Swindon Trauma Group raises workplace awareness

By Nick Batten on 5 September, 2016

The Swindon Trauma Group will hold its Annual Conference this October which aims to highlight the difficulties experienced by employees suffering from Post Traumatic Stress (P.T.S) and Post Traumatic Stress Disorder (P.T.S.D).

The conference, which takes place on October 14 at the Swindon Marriott Hotel, will feature speakers covering historical and 21st Century concepts in supporting and treating people after they have experienced a trauma.

The range of presentations will include information on treatments that are available and how trauma affects people both physically and psychologically, particularly in the workplace.

Rev Frank Parkinson, author of books such as Listening and Helping in the Workplace and one of the speakers at the conference, told the Business Exchange that, “Typical reactions of Post Traumatic Stress, P.T.S., and P.T.S.D, can destroy individuals, groups and families and can include many kinds of physical, emotional and social reactions.”

According to Frank, symptoms of P.T.S and P.T.S.D can include; re-experiencing the event in the form of ‘flash-backs’, denial of any reactions, refusal to talk about the incident that caused the trauma or an obsession with it, negative reactions and lack of sympathy towards others, withdrawal and isolation from people or events, the inability to make decisions, arousal of emotions such as anger, hypervigilance and an exaggerated-startle-response.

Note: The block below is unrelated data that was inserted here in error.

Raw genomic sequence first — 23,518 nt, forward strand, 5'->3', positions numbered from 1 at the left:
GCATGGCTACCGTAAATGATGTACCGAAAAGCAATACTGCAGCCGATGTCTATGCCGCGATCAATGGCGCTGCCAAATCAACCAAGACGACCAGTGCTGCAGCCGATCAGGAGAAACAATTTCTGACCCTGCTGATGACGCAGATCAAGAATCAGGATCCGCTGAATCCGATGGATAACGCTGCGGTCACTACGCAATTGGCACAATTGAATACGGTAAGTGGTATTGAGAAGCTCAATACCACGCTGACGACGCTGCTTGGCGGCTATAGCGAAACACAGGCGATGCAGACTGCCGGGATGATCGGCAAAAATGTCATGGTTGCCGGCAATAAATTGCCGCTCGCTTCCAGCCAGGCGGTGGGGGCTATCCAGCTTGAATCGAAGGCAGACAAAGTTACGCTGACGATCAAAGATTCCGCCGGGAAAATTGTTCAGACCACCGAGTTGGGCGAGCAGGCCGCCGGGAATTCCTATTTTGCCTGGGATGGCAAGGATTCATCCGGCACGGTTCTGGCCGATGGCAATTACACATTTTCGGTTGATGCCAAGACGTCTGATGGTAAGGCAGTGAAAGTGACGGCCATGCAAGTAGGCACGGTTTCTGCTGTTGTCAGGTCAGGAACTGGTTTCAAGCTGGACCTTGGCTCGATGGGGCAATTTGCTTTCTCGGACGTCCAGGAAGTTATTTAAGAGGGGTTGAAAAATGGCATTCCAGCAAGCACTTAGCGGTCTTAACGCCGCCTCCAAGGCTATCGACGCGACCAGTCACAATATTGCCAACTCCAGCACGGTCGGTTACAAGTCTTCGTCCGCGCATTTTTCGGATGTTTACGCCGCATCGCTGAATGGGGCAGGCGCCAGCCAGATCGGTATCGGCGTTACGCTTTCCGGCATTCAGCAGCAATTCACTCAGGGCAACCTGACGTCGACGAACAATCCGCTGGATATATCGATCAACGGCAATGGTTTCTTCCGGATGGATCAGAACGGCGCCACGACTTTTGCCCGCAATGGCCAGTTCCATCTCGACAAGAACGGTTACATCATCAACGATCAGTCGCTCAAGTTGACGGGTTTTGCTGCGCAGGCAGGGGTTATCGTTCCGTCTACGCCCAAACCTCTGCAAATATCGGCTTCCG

Frank continued, “The best way to support staff at work is through education: to give them information, knowledge and understanding about the possible reactions to a traumatic event and to provide support and help where needed.”

While he acknowledged that there is still resistance in some organisations and society to discussing P.T.S and P.T.S.D, Frank believes that there is an increase in organisations offering advice on trauma to employers and that the Swindon Trauma Group is “spreading the news” personally to companies by holding these conferences and workshops.

He added, “I believe that the most important task is the need to challenge and change negative and unhelpful attitudes towards, stress, Post Traumatic Stress and P.T.S.D, through education and training”.

Since 2008 the Swindon Trauma Group has campaigned for the recognition of what it calls “Invisible Injuries.”

Please see www.SwindonTraumaGroup.org.uk for details of the conference and evening meal.